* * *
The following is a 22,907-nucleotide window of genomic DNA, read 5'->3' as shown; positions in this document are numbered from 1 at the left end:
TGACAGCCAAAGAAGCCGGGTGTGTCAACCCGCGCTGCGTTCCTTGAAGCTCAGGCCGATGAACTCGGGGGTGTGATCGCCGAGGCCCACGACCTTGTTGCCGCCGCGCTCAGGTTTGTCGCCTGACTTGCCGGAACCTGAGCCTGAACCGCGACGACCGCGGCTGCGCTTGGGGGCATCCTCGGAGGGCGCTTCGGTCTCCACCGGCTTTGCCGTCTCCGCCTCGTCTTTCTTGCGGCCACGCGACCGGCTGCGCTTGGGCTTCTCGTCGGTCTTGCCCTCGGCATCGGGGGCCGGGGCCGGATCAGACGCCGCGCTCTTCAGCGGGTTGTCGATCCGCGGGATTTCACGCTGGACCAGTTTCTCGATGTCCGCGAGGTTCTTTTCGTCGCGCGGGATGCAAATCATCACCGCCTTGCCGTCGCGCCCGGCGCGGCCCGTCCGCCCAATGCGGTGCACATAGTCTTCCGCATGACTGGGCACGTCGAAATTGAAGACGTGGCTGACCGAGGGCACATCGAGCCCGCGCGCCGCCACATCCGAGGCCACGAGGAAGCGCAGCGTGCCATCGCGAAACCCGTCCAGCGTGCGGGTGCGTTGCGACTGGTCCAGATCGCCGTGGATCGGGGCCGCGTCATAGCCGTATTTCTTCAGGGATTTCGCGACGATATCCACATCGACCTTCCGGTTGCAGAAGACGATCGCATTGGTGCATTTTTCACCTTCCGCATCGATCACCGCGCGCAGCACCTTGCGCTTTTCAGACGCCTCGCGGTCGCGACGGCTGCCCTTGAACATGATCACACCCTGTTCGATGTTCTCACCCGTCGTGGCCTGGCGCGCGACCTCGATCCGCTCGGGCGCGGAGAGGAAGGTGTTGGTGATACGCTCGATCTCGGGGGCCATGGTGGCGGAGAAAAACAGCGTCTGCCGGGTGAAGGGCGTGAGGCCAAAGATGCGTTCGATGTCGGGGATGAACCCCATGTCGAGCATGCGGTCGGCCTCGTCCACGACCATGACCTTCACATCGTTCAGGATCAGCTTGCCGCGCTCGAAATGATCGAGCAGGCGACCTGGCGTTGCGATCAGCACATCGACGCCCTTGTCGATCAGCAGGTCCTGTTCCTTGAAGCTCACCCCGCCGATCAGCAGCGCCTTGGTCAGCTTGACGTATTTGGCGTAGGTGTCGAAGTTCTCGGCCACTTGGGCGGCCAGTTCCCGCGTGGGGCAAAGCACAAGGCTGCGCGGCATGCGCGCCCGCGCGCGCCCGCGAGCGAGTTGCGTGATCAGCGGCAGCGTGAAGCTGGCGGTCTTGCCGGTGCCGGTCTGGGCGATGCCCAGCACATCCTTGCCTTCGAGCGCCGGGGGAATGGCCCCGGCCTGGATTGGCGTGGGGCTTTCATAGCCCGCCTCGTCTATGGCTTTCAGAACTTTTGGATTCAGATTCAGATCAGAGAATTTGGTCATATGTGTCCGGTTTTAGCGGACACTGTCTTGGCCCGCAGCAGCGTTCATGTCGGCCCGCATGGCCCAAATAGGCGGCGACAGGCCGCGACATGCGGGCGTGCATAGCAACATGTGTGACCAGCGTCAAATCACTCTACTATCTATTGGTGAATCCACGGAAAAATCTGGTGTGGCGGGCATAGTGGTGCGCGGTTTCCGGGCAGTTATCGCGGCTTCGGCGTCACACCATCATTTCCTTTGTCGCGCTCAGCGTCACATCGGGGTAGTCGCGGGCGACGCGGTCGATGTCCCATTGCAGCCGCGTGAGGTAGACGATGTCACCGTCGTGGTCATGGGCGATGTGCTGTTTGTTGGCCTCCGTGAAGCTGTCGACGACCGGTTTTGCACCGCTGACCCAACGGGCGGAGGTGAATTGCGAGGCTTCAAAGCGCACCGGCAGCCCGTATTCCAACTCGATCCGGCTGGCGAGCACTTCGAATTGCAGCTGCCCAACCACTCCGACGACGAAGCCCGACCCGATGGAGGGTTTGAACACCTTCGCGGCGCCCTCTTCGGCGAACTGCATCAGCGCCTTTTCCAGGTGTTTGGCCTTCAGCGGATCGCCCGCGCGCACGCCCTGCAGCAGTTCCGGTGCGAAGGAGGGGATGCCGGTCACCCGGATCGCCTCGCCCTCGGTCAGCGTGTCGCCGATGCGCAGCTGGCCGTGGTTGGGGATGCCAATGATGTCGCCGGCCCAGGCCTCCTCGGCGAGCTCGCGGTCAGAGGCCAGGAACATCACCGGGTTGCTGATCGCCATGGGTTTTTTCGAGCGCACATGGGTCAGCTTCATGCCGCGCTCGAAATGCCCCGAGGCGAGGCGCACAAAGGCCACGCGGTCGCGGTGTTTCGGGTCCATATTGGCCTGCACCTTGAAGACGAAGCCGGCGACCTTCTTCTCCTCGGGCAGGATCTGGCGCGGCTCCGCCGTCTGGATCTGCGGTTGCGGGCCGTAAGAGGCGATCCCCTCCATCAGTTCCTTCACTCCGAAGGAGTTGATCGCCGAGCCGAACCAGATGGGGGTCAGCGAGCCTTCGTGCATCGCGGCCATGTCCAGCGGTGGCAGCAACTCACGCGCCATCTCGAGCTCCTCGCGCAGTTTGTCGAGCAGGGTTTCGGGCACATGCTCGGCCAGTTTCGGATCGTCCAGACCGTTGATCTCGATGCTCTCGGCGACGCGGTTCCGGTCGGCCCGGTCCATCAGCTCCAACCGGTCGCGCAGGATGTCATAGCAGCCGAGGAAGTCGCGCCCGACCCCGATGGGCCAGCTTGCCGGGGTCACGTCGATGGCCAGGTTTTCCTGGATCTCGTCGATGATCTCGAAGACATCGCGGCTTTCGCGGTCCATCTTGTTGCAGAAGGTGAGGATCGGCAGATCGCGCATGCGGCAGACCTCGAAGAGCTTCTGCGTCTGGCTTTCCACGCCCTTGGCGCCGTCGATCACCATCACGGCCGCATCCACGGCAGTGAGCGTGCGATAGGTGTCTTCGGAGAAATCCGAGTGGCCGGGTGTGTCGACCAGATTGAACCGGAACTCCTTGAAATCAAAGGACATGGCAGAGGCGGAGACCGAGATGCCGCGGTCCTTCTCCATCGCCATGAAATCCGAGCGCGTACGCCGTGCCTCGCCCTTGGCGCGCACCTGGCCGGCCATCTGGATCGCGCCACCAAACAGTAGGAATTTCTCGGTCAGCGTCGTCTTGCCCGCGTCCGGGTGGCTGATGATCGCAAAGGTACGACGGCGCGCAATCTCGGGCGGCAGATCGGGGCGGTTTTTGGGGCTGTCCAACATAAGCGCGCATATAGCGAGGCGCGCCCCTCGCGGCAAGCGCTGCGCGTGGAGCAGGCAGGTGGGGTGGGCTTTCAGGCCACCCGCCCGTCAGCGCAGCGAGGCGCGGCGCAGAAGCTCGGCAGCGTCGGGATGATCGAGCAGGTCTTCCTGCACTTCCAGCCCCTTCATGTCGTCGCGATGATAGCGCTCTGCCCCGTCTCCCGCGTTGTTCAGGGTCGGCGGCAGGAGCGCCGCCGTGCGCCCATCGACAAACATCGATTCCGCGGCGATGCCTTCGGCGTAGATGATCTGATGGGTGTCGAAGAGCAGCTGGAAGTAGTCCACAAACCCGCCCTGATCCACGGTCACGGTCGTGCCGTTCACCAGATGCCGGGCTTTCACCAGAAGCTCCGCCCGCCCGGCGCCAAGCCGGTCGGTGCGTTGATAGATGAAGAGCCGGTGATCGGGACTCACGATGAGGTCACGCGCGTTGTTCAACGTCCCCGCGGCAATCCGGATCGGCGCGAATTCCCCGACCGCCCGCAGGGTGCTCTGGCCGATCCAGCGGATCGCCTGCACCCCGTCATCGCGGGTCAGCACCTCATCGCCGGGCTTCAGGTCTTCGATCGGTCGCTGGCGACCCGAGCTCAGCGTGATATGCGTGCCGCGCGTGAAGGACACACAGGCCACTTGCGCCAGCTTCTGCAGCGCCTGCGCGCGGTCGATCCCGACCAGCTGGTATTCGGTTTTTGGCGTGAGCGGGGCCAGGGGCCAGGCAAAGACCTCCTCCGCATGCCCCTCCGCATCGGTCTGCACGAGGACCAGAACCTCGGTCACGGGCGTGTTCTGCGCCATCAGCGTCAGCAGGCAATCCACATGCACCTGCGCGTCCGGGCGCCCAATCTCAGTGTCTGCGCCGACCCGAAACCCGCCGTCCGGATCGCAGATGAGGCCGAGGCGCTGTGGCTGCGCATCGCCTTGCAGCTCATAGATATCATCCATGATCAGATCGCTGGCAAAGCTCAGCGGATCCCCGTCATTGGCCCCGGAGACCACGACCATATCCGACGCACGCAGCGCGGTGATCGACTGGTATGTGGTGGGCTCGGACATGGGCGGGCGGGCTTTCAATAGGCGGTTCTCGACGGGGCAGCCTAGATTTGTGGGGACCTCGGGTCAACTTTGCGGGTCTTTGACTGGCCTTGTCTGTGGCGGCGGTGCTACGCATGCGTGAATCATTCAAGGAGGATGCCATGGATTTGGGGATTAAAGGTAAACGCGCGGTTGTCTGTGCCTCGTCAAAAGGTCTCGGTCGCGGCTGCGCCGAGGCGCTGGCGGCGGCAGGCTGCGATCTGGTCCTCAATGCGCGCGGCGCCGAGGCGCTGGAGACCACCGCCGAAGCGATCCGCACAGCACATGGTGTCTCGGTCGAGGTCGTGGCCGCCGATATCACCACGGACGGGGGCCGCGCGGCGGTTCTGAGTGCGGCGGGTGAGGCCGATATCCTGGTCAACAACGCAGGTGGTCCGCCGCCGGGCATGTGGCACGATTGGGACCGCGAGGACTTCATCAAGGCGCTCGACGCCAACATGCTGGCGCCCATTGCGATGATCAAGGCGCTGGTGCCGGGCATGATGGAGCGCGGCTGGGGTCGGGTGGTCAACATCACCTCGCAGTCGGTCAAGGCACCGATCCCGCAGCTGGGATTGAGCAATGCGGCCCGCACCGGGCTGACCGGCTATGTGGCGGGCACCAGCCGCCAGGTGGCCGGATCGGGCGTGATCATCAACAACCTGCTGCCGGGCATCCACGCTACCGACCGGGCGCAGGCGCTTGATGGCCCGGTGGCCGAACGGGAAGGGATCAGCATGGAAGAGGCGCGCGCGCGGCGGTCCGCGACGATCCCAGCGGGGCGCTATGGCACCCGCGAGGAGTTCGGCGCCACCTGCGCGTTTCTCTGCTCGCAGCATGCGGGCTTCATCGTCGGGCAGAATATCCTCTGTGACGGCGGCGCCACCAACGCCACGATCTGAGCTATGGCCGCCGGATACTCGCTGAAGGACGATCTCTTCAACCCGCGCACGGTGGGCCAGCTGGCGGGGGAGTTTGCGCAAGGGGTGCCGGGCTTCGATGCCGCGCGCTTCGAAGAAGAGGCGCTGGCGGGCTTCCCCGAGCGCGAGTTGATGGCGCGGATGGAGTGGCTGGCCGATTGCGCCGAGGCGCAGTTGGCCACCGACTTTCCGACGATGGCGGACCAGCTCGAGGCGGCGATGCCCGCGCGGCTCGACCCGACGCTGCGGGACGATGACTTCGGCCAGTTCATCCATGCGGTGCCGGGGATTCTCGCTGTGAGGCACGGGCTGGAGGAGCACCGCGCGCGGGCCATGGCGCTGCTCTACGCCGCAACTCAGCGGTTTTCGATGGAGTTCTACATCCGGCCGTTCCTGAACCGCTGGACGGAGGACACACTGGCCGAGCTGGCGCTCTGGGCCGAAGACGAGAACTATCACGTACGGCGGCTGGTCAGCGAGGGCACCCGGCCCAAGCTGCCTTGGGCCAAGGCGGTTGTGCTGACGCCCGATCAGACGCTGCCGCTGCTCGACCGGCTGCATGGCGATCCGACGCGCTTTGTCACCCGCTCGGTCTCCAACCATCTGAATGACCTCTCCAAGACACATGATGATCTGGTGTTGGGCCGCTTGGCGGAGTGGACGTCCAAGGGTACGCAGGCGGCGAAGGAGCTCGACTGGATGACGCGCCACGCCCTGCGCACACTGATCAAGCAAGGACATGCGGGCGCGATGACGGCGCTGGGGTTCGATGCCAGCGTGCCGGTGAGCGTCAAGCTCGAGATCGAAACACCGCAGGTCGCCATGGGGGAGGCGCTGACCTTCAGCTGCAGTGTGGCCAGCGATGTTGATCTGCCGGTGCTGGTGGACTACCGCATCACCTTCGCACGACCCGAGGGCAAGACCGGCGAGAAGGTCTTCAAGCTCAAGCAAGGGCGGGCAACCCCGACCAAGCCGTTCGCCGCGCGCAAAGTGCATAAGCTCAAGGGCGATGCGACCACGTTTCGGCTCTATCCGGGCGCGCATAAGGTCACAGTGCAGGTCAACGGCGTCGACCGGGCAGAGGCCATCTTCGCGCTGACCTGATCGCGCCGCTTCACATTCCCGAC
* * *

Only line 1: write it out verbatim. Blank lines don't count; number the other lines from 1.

The following is a 22,907-nucleotide window of genomic DNA, read 5'->3' as shown; positions in this document are numbered from 1 at the left end: